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‘Lost in transition': How science can help inform evidence-based de-escalation practices

De-escalation is often presented as a panacea for use of force reduction, but research on the effectiveness of de-escalation techniques is limited


Dr. Taylor’s results indicate that transition times are not insignificant when considering the speed with which a threat can emerge.


One of the most prominent police reform initiatives in the U.S. focuses on “de-escalation.” The definitions of de-escalation vary, but the basic techniques and tactics are linked with the following words/phrases: communication, creating distance, using cover, creating time and the use of additional resources. All these concepts are intended to mitigate use of force incidents.

De-escalation techniques/tactics are often presented as a panacea for use of force reduction, but research on the effectiveness of de-escalation is limited and the concept lacks a rigorous analysis of the factors that influence successful outcomes. The lack of empirical validation aside, the concept of de-escalation has garnered significant support, in part, due to videos like this one in Camden NJ where an uncooperative knife-wielding subject is taken into custody without the use of deadly force.

However, instances of de-escalation should not be immune from the same after-action scrutiny applied to other policing techniques and tactics. Therefore, rather than conclude that a positive outcome equals sound practices (e.g., outcome bias), the Camden video and many others like it should provide a springboard for discussion on human capabilities and limitations. This discussion could enhance de-escalation techniques/tactics and further mitigate the use of deadly force.

Perception-response-time (PRT) research in policing

Dr. Paul Taylor, an advocate for the application of human factors science in policing, recognized little research has been conducted on the time it takes to transition between various force options – an important tactical consideration during attempts to deescalate.

Addressing this research gap, Dr. Taylor, Paul Sipe and Lon Bartel measured the time it took a sample of active-duty law enforcement officers to transition from a TASER X2 (on target) to a handgun (holstered) and fire at a target. The study also measured the time to transition from a handgun to a TASER in the same manner. The following results might surprise you:

  • Firearm to TASER average = 4.7s (range 2.4s – 9.3s).
  • TASER to firearm average = 2.49s (range .81s – 6.8s).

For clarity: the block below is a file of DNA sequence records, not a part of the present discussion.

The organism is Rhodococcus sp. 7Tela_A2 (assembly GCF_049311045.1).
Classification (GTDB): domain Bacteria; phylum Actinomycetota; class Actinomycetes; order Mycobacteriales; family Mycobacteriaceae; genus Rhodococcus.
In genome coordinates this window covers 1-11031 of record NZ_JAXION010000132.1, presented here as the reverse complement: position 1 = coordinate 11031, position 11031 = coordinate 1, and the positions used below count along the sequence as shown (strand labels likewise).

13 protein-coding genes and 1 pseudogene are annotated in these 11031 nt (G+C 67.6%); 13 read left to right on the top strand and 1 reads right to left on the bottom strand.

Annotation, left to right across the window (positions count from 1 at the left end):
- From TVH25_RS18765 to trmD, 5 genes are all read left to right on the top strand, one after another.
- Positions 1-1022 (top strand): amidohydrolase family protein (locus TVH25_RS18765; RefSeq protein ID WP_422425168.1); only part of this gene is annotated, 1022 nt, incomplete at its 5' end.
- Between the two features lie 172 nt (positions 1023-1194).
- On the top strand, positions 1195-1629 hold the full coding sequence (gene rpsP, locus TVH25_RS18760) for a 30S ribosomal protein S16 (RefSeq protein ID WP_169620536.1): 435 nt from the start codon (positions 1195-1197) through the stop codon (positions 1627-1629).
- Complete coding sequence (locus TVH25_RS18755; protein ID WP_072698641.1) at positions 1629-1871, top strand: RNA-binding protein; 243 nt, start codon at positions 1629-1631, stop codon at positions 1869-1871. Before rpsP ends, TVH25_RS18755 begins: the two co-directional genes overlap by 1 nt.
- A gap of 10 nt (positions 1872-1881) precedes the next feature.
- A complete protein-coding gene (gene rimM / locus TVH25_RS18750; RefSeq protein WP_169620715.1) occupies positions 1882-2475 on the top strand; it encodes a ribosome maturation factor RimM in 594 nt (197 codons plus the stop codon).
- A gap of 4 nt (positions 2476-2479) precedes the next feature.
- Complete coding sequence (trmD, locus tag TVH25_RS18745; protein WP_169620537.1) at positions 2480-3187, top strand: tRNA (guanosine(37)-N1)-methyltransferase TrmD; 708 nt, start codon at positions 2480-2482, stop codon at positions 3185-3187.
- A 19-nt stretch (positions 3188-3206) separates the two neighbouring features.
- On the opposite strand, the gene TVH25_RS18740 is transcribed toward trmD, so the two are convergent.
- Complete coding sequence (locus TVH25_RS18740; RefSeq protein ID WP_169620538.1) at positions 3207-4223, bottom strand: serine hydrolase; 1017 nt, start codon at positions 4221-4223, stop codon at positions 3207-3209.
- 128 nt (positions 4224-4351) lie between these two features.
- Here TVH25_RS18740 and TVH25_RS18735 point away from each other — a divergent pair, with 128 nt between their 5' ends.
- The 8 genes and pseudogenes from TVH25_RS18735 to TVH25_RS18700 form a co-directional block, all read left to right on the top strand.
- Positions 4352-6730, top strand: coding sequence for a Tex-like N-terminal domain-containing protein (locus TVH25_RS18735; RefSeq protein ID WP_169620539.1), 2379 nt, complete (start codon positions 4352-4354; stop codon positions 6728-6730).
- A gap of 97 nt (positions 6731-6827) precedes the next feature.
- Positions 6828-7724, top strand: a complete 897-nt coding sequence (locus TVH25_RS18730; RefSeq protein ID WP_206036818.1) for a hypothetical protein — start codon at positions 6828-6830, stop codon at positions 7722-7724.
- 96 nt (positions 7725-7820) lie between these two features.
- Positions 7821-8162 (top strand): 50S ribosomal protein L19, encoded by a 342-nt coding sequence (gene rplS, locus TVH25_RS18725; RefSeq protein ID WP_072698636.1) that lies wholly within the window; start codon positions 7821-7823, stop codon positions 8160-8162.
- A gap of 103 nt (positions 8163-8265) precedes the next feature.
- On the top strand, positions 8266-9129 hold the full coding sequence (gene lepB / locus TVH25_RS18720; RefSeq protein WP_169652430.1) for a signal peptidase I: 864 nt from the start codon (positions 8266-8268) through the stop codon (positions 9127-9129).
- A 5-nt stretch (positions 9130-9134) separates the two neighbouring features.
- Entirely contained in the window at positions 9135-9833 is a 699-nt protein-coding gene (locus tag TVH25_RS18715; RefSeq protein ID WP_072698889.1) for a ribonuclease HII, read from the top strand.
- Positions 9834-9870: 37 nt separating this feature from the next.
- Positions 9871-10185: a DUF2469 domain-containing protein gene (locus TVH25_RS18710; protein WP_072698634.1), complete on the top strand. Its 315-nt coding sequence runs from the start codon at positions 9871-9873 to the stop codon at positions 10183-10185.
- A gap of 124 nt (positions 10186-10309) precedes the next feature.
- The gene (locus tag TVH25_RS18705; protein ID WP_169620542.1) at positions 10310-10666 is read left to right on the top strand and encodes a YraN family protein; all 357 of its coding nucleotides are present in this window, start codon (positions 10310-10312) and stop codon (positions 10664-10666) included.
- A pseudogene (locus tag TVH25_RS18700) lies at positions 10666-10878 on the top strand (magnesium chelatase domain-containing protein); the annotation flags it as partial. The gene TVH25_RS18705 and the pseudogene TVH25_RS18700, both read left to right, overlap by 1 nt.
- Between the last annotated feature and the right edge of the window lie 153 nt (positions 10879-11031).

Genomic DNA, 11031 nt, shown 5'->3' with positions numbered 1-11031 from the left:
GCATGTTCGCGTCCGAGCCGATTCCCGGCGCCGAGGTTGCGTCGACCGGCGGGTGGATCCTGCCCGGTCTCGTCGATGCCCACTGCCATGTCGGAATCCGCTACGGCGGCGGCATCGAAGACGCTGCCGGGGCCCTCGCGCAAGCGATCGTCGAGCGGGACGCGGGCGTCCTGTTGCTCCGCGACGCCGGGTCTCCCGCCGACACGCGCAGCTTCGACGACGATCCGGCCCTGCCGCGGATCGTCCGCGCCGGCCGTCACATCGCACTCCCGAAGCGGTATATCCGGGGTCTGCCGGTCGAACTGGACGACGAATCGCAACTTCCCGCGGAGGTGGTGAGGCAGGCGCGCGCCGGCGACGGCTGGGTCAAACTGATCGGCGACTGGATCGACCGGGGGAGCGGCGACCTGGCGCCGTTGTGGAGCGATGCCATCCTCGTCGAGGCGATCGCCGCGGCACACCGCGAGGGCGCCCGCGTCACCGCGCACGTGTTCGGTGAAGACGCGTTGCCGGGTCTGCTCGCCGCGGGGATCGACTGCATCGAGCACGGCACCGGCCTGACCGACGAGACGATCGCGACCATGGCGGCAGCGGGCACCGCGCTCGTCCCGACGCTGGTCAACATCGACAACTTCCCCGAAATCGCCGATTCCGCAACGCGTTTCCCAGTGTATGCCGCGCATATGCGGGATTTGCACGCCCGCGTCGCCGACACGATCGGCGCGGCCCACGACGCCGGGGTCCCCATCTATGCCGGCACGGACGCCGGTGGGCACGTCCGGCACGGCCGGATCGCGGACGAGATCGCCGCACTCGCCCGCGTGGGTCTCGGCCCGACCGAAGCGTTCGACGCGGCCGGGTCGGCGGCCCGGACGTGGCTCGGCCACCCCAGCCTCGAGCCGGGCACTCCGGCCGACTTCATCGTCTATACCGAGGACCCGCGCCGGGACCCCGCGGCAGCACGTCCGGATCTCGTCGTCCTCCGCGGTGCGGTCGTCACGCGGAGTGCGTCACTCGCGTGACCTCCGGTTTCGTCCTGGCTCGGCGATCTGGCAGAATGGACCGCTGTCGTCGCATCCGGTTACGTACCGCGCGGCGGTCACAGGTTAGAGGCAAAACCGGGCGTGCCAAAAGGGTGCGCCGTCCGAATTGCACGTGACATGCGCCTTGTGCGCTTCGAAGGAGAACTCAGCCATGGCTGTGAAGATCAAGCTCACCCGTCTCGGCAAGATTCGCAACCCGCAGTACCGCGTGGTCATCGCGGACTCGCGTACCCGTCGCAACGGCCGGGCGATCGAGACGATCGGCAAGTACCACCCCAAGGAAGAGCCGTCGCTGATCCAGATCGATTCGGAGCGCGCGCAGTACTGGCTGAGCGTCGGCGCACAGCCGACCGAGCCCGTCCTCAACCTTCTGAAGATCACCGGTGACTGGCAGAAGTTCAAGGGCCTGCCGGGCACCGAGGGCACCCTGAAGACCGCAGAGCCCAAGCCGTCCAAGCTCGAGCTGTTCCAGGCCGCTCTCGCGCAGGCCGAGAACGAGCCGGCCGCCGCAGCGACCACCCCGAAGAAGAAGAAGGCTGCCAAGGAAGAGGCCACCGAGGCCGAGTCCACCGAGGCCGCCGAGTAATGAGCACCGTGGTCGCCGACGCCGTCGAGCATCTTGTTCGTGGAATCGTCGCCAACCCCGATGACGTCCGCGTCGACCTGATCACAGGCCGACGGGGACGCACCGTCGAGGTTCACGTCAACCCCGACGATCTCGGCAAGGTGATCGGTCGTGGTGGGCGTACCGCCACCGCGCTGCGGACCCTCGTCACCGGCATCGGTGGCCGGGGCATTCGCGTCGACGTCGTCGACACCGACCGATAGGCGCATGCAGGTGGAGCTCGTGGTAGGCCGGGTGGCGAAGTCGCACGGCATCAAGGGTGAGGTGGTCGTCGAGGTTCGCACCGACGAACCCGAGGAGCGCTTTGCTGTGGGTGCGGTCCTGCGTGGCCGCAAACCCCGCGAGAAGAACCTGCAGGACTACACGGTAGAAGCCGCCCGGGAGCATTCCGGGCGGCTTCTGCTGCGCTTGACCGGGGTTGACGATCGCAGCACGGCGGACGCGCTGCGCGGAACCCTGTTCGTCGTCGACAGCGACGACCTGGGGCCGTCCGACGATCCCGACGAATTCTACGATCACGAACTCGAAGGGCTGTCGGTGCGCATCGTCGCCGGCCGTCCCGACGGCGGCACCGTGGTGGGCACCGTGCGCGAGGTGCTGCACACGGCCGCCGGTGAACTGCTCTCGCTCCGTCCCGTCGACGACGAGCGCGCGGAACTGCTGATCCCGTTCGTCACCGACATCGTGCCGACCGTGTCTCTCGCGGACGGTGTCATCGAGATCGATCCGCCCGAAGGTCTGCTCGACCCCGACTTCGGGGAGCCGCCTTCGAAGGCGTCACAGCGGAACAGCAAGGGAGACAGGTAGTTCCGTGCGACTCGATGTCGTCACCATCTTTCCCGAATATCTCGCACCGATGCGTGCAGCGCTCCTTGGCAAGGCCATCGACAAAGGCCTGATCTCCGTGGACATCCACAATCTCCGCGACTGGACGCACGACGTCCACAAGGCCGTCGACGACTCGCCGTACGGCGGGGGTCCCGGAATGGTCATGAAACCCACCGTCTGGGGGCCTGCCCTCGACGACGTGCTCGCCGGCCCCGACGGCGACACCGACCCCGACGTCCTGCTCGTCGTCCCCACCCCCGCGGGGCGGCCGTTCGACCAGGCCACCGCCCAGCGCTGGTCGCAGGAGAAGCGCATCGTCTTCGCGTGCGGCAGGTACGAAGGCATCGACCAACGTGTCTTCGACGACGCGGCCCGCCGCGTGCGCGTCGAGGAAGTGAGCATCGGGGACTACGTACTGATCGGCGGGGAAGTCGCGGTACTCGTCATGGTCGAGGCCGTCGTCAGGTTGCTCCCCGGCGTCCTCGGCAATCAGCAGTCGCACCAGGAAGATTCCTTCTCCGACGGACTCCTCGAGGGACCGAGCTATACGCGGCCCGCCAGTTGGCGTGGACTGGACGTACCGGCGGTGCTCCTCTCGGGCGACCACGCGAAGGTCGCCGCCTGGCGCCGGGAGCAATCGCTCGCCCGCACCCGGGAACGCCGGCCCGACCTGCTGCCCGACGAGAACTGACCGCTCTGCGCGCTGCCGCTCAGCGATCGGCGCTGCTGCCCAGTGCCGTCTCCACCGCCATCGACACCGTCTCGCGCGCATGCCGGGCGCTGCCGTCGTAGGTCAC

Dr. Taylor presents his results in the light of previous research on the speed of a suspect attack, as well as the ability for officers to respond to a deadly threat. For example, listed below are some of the average times it takes a “suspect” to move and fire a handgun:

  • Draw and fire from the rear waistband (m = 0.78s), [1]
  • Raise a weapon from the thigh and fire (m = 0.36s), [2]
  • Move a weapon from the head and fire (m = 0.40s), [2] and
  • Present a weapon and fire from a prone position (m = 0.61s). [3]

Dr. Taylor’s results indicate that transition times are not insignificant when considering the speed with which a threat can emerge. These times should be taken into consideration in both establishing police tactics and the post hoc investigations of police use of force events.

[Police1 reader poll results: Does your agency provide training on the transition between a handgun to a TASER?]

One might assume the easy answer to this problem is for officers to remain armed with a handgun when de-escalating armed or potentially armed subjects. However, the following research results [4] show the average times to move and fire from common “weapon ready” configurations indicate officers continue to be at a reactionary disadvantage:

  • Fire from behind the leg (bootleg) (m = 1.3s)
  • Fire from high ready (m = 0.83s).
  • Fire from the low ready (m = 0.97s).

The next easy answer to the problem may be found in an officer’s use of ballistic cover. Cover is important but is not the panacea some believe it to be. To a reasonable degree of certainty, inferences can be made from the research on how quickly a subject can close the distance on an officer or their position of cover. For instance, in one study young healthy adults were able to sprint more than 25 feet about 1.6s. [5]

The totality of each unique circumstance notwithstanding, it would be improper to ignore data indicating a position of cover 25 feet away does may not provide sufficient time to perceive a changing threat, decide what to do, and then act. This fact is demonstrated by the tragic death of DART Police Officer Brent Thompson who took a position of cover behind a concrete pillar at least 20 feet from an armed suspect. The suspect rapidly closed the distance, flanked officer Thompson, then shot and killed him.